Dreamstealer is a card I included in both the sideboard of this deck and that of the black Eldrazi deck, and it seems like a potentially great way to attack opposing control decks, as there’s no way they can win a game while getting hit by it regularly, menace will make it functionally unblockable, and Eternalize means that, in addition to being a reliable early proactive play, it’s also a value play that’s particularly hard for decks with counterspells to reliably stop, especially if they move away from creature removal in sideboarding. This might be one of the most underrated cards in the set, though I’m almost exclusively interested in it as a sideboard card.

Hour of Glory and Hour of Devastation are expensive answers that cost more mana than I want in a maindeck spell, but sometimes it’s important to be able to exile a creature, and each is a powerful card to be able to use with Torrential Gearhulk. Hour of Devastation feels like the right sweeper in this kind of deck because I’m skeptical of getting 1BB reliably for Bontu’s Last Reckoning, and being able to answer planeswalkers is fantastic.

I’m not using any of the defeats in this sideboard because I think they’re all narrow enough that they really need to be targeting specific cards or metagames, and it’s not clear which one you’d want or why. As a three-color control deck, this deck already has a lot of really good sideboard options.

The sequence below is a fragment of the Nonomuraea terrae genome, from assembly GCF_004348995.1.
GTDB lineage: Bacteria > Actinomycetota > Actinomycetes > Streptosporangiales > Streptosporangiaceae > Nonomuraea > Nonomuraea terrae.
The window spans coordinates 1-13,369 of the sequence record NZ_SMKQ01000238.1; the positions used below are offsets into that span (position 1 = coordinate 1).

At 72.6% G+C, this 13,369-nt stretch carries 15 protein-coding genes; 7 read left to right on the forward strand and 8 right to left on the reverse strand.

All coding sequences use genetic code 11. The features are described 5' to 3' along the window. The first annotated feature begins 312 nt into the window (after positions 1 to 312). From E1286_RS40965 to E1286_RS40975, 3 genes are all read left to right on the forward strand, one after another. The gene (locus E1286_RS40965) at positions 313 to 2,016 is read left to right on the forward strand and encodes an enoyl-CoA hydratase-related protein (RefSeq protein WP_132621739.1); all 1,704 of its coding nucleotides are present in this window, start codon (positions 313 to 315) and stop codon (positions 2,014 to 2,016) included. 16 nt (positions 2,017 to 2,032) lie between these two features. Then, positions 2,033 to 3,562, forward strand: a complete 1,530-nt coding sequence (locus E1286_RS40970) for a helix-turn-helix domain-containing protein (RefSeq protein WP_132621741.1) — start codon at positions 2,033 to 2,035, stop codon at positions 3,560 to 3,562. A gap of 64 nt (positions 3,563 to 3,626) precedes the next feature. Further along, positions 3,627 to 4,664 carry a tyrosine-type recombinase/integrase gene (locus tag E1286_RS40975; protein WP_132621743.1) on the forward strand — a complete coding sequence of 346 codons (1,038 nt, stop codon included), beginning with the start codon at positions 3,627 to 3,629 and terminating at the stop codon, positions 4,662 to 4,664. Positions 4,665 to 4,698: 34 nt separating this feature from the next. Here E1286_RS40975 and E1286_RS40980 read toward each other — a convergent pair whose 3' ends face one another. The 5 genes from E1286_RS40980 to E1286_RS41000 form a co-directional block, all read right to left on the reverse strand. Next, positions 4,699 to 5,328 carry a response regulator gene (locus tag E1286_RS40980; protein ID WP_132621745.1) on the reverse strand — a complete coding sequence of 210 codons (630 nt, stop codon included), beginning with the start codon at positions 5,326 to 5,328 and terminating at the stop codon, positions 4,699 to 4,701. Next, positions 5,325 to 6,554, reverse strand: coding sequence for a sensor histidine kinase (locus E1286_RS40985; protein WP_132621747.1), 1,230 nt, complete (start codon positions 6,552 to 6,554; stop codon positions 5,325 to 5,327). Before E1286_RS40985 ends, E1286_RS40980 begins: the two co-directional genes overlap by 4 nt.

Claim is a great card, but I don’t really think any of the cheap creatures in Standard are good enough to make me want to play this card. It’s far more exciting in Modern, especially in Jund Death’s Shadow, where it can return Death’s Shadow or Tarmogoyf and give either haste.

Reason // Believe is the perfect card for a ramp deck, as ramp decks need to assemble a very precise mix of mana and big things, so scry 3 is a great effect, and Believe is obviously at it’s best the more big things you have to put onto the battlefield. I’m not sure exactly what this deck should look like, but high creature density seems like an asset, maybe something like: